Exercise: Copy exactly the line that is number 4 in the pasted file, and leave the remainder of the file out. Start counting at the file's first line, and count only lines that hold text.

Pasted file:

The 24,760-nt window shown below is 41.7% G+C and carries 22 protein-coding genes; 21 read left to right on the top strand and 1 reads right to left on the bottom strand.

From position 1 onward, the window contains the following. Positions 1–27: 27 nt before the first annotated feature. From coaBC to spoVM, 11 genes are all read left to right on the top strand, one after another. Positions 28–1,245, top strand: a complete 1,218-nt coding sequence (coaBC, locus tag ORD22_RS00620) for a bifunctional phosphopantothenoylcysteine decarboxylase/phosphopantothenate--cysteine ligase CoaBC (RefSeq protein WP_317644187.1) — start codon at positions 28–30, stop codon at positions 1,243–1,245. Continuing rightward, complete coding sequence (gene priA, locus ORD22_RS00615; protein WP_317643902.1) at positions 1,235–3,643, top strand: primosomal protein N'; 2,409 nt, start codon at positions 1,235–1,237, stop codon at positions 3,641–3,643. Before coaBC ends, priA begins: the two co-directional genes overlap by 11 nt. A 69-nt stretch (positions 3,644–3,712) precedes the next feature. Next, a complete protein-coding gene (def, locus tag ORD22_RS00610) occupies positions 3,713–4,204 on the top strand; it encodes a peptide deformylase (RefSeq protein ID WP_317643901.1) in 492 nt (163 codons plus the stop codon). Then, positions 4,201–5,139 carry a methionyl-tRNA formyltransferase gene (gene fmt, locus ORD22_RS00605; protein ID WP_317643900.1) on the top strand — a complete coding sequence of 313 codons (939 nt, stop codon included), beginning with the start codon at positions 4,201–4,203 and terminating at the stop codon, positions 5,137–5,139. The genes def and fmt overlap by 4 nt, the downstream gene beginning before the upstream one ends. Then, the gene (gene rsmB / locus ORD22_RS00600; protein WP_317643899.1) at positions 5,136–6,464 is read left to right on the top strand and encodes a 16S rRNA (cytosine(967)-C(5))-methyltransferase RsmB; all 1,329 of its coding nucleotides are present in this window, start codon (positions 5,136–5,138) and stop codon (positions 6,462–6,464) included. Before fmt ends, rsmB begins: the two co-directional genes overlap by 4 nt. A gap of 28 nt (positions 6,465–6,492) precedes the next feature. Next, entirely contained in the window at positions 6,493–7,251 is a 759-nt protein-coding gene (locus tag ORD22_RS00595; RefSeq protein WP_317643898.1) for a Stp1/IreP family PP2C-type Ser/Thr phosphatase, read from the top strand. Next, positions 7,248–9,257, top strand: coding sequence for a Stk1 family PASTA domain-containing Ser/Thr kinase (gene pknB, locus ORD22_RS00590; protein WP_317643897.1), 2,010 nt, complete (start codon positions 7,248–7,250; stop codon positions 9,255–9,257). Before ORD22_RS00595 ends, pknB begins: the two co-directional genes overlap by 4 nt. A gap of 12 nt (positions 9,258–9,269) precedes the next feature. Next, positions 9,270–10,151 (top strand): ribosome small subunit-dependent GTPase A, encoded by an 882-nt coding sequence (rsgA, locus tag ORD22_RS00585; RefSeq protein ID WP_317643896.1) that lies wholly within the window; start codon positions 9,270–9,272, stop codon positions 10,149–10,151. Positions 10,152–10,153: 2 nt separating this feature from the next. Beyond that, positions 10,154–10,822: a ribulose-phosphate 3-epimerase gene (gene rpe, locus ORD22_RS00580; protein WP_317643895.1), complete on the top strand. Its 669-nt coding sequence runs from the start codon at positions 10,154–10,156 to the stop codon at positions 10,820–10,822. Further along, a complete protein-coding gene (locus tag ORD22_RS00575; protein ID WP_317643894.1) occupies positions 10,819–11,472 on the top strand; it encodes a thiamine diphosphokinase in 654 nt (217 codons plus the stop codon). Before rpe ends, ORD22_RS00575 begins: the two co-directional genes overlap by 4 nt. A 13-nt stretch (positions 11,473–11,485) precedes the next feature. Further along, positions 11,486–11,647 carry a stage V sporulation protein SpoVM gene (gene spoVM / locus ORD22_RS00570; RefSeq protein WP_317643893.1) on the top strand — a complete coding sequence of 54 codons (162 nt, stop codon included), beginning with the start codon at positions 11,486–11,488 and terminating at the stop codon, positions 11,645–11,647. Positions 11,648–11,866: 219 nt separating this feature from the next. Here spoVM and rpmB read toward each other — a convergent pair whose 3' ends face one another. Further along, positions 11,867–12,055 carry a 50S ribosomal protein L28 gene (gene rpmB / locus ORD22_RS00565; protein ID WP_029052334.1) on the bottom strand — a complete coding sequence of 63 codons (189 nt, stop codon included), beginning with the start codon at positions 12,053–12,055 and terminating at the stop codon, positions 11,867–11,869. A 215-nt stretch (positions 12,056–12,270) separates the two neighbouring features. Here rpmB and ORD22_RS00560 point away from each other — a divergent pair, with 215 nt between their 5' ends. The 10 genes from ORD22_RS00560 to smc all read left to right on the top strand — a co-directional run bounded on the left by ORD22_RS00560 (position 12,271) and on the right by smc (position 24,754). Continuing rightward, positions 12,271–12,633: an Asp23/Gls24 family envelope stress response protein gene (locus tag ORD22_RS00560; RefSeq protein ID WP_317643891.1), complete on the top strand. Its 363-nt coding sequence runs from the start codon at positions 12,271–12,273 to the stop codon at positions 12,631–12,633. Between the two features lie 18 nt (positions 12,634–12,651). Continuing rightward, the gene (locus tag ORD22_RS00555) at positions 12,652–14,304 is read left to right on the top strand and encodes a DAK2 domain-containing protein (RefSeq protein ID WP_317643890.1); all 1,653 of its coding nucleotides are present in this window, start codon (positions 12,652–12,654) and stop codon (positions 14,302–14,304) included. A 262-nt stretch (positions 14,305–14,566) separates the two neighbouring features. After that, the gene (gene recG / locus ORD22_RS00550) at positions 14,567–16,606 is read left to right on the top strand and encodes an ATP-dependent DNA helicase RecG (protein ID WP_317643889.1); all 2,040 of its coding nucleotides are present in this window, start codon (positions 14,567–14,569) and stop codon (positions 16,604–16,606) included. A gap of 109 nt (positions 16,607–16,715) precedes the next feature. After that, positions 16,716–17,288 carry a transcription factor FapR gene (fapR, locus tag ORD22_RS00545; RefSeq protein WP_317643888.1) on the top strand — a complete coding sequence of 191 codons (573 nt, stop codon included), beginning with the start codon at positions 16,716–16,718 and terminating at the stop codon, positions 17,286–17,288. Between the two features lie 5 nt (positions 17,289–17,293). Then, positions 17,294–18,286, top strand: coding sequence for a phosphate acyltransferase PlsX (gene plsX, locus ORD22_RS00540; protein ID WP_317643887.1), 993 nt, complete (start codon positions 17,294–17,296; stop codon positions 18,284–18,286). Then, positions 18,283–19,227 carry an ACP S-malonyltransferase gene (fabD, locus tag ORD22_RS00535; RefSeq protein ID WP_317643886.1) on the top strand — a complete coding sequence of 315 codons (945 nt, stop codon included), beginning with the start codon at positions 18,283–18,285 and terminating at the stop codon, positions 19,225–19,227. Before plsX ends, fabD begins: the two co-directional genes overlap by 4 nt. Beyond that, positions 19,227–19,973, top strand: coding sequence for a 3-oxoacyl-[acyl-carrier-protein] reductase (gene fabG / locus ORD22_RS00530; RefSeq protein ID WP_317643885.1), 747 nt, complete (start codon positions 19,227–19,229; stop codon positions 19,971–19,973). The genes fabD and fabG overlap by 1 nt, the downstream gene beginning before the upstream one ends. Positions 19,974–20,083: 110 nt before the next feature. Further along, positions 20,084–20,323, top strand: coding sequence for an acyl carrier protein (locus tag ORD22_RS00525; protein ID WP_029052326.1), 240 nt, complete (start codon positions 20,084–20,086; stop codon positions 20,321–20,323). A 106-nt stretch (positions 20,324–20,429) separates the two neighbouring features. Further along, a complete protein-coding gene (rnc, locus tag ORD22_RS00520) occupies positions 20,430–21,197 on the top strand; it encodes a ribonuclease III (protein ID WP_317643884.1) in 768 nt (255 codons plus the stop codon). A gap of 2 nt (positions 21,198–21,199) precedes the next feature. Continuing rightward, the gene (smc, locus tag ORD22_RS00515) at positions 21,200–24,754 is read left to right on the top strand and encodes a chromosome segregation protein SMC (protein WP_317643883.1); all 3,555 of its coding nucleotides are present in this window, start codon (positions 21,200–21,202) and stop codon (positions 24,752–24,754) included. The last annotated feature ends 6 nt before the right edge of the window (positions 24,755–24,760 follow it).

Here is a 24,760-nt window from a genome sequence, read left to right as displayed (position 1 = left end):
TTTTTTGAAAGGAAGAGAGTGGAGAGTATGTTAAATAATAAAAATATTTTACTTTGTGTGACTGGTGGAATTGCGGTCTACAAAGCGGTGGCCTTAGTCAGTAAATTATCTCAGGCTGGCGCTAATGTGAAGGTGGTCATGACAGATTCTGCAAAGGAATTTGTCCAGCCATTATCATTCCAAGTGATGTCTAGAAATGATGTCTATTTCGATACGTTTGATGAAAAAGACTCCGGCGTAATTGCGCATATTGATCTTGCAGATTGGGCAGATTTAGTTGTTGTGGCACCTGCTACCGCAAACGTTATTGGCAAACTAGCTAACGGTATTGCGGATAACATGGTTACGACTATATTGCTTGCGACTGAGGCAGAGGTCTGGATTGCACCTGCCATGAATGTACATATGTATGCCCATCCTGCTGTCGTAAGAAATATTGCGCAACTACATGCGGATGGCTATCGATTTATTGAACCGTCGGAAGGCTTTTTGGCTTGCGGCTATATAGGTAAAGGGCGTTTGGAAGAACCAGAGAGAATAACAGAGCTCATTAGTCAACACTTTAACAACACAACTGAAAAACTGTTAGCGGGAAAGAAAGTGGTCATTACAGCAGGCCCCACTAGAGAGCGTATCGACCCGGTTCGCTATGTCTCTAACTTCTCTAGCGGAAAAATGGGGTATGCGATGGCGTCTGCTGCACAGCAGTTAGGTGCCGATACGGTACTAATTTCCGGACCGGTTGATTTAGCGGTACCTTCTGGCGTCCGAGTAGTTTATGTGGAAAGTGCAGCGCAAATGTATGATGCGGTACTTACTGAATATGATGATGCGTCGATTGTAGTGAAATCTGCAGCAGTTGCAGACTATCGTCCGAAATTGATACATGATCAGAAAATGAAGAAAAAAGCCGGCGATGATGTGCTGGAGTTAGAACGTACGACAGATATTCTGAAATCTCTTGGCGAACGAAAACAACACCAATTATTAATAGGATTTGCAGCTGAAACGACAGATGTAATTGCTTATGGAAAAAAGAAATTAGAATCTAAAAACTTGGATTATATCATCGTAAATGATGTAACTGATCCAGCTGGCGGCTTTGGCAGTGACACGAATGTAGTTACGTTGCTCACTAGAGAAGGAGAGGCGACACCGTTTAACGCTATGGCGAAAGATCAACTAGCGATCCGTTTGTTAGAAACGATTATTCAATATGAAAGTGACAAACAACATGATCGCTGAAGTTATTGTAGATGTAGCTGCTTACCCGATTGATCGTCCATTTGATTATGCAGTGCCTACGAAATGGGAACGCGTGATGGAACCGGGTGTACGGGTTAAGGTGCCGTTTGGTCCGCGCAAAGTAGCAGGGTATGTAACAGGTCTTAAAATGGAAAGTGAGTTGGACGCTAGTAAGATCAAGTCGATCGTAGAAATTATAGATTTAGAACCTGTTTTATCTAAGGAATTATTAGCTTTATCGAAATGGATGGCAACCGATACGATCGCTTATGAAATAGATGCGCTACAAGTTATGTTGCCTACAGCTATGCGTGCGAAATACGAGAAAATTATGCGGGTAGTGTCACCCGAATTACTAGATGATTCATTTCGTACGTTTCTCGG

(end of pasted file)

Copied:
TTTTTTGAAAGGAAGAGAGTGGAGAGTATGTTAAATAATAAAAATATTTTACTTTGTGTGACTGGTGGAATTGCGGTCTACAAAGCGGTGGCCTTAGTCAGTAAATTATCTCAGGCTGGCGCTAATGTGAAGGTGGTCATGACAGATTCTGCAAAGGAATTTGTCCAGCCATTATCATTCCAAGTGATGTCTAGAAATGATGTCTATTTCGATACGTTTGATGAAAAAGACTCCGGCGTAATTGCGCATATTGATCTTGCAGATTGGGCAGATTTAGTTGTTGTGGCACCTGCTACCGCAAACGTTATTGGCAAACTAGCTAACGGTATTGCGGATAACATGGTTACGACTATATTGCTTGCGACTGAGGCAGAGGTCTGGATTGCACCTGCCATGAATGTACATATGTATGCCCATCCTGCTGTCGTAAGAAATATTGCGCAACTACATGCGGATGGCTATCGATTTATTGAACCGTCGGAAGGCTTTTTGGCTTGCGGCTATATAGGTAAAGGGCGTTTGGAAGAACCAGAGAGAATAACAGAGCTCATTAGTCAACACTTTAACAACACAACTGAAAAACTGTTAGCGGGAAAGAAAGTGGTCATTACAGCAGGCCCCACTAGAGAGCGTATCGACCCGGTTCGCTATGTCTCTAACTTCTCTAGCGGAAAAATGGGGTATGCGATGGCGTCTGCTGCACAGCAGTTAGGTGCCGATACGGTACTAATTTCCGGACCGGTTGATTTAGCGGTACCTTCTGGCGTCCGAGTAGTTTATGTGGAAAGTGCAGCGCAAATGTATGATGCGGTACTTACTGAATATGATGATGCGTCGATTGTAGTGAAATCTGCAGCAGTTGCAGACTATCGTCCGAAATTGATACATGATCAGAAAATGAAGAAAAAAGCCGGCGATGATGTGCTGGAGTTAGAACGTACGACAGATATTCTGAAATCTCTTGGCGAACGAAAACAACACCAATTATTAATAGGATTTGCAGCTGAAACGACAGATGTAATTGCTTATGGAAAAAAGAAATTAGAATCTAAAAACTTGGATTATATCATCGTAAATGATGTAACTGATCCAGCTGGCGGCTTTGGCAGTGACACGAATGTAGTTACGTTGCTCACTAGAGAAGGAGAGGCGACACCGTTTAACGCTATGGCGAAAGATCAACTAGCGATCCGTTTGTTAGAAACGATTATTCAATATGAAAGTGACAAACAACATGATCGCTGAAGTTATTGTAGATGTAGCTGCTTACCCGATTGATCGTCCATTTGATTATGCAGTGCCTACGAAATGGGAACGCGTGATGGAACCGGGTGTACGGGTTAAGGTGCCGTTTGGTCCGCGCAAAGTAGCAGGGTATGTAACAGGTCTTAAAATGGAAAGTGAGTTGGACGCTAGTAAGATCAAGTCGATCGTAGAAATTATAGATTTAGAACCTGTTTTATCTAAGGAATTATTAGCTTTATCGAAATGGATGGCAACCGATACGATCGCTTATGAAATAGATGCGCTACAAGTTATGTTGCCTACAGCTATGCGTGCGAAATACGAGAAAATTATGCGGGTAGTGTCACCCGAATTACTAGATGATTCATTTCGTACGTTTCTCGG